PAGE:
On the surface, Joe Hockey’s analysis of the imposition by Chinese authorities of tariffs on coal imported from Australia as good old-fashioned protectionism seems straightforward.
That at least is what the Australian treasurer was emboldened to say at a closed door meeting of the International Monetary Fund in the US. His boss, Mr Abbott was even more vocal with his “coal is good for humanity” plea. He called the surprise measure a setback to the bilateral relationship, painting it as an unfortunate event to happen just as the two countries are looking to sign a much heralded Free Trade Agreement (FTA). The agreement is expected to be signed by the end of the year, when President Xi Jinping is due to visit Australia.
It does seem a strangely aggressive thing for China to do at a moment when it should be gearing up for diplomatic friendliness. Is this a sign of China finally turning nasty on an Australian government that has gone out of its way to speak up its preference for Japan over China, and whose prime minister has often seemed clumsy when dealing with his Chinese interlocutors?
Punishing the displeasers
This might be true. China has shown in the past it is not averse to punishing the unfavoured by turning off access pipes to its domestic economy. It seemed to cut rare metal exports when arguing with Japan a few years back, at a time when Japan was very dependent on these for many of its high-tech exports. With North Korea, it has sporadically stopped energy exports to whip the regime into line. But usually with its developed market partners it uses more sophisticated methods.
China is the first to call on protectionism when it sees it. Over the solar panels with the European Union last year, things escalated to the point where both threatened high tariffs before a compromise was reached, with Chinese negotiators angrily denouncing what they called aggressive unreasonable European behaviour in cutting off access to their market. With the US, it has tended to rely on the World Trade Organisation to make claims of protectionist behaviour.
China seems to regard market access as a sphere of diplomatic activity by which it can promote its national interests. But it is hardly alone in this. In an age where economic success is the global benchmark for sustainable political stability, governments will do anything to promote their trade advantages. And China’s greatest asset is its huge domestic market demand and the potential for growth there. It grants access to this at increasingly steep costs for outsiders. The choice for them is simple. Either engage or walk away. Most decide to engage – they have little choice.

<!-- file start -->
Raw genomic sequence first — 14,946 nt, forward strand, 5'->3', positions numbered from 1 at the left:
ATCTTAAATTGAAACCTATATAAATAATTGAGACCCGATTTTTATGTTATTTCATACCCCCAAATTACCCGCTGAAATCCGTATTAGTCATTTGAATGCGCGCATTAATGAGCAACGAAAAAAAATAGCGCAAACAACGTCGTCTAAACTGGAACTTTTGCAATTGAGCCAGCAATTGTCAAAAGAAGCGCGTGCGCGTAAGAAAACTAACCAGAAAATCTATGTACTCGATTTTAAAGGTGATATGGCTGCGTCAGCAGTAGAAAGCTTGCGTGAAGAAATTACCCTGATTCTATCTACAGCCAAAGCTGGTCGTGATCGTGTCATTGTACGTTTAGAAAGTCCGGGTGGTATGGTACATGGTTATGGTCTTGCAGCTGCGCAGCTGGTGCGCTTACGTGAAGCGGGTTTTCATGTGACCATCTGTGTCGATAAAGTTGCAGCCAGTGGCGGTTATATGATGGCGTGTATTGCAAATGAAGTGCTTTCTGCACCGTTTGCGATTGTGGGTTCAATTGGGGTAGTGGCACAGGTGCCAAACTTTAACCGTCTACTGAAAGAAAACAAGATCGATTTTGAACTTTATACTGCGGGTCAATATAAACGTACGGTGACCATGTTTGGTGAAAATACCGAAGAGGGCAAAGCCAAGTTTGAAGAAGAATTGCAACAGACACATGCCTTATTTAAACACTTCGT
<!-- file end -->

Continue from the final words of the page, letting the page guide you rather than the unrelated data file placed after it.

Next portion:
But the coal issue also has a big domestic element. China’s growth is slowing. From double digits only two years ago, it is now down to 7.5%, with Chinese leaders making no secret of the fact they expect it to fall further. The rates posted before were unsustainable. With falling demand, China’s domestic mines and the many millions reliant on them are hurting, and the government has to do something to prop them up. The government enforcing price increases on one of their local industry’s largest foreign competitors assists in this.
On top of this, with cities clogged with filthy air and a pushy middle class starting to get fed up with being poisoned by their own environment, greening policies and pollution management compliance for enterprises in China is being more strictly enforced than ever before. The costs of production for them are rising, fast.
Part of the Chinese government’s aim therefore might also be to stop people using the biggest producer of emission and air borne pollution – fossil fuels, and in particular coal. Of China’s energy needs each year, 70% comes from coal. This addiction has to end one day.
Is this tariff imposition part of the move to induce this, raising prices and forcing enterprises to look at other sources of energy? In 2012 to 2013, of the new energy put onto China’s grid, 60% was from renewables. Things are moving in the right direction. Market interventions like rising costs for coal usage might push this to 70 or 80% in the next two years. And in this battle, every little helps.
The way out
It is likely the reason for the tariff impositions is all of the above. Chinese investors in the coal sector in Australia are being hit just the same as local ones, so it can’t be categorised as a purely protectionist measure. It might be a tactical move to soften Australia up before the final round of talks on the FTA. For Australia, though, they might take heed of the famous saying of Mao Zedong and use this seeming defeat as the basis for future victory.
Australia is complacently reliant on resource exports for its relationship with China. The tariff move makes it all the more important to do everything to shift to a more diverse, more service orientated relationship. That should be the vision encoded in the FTA if and when it is announced later this year.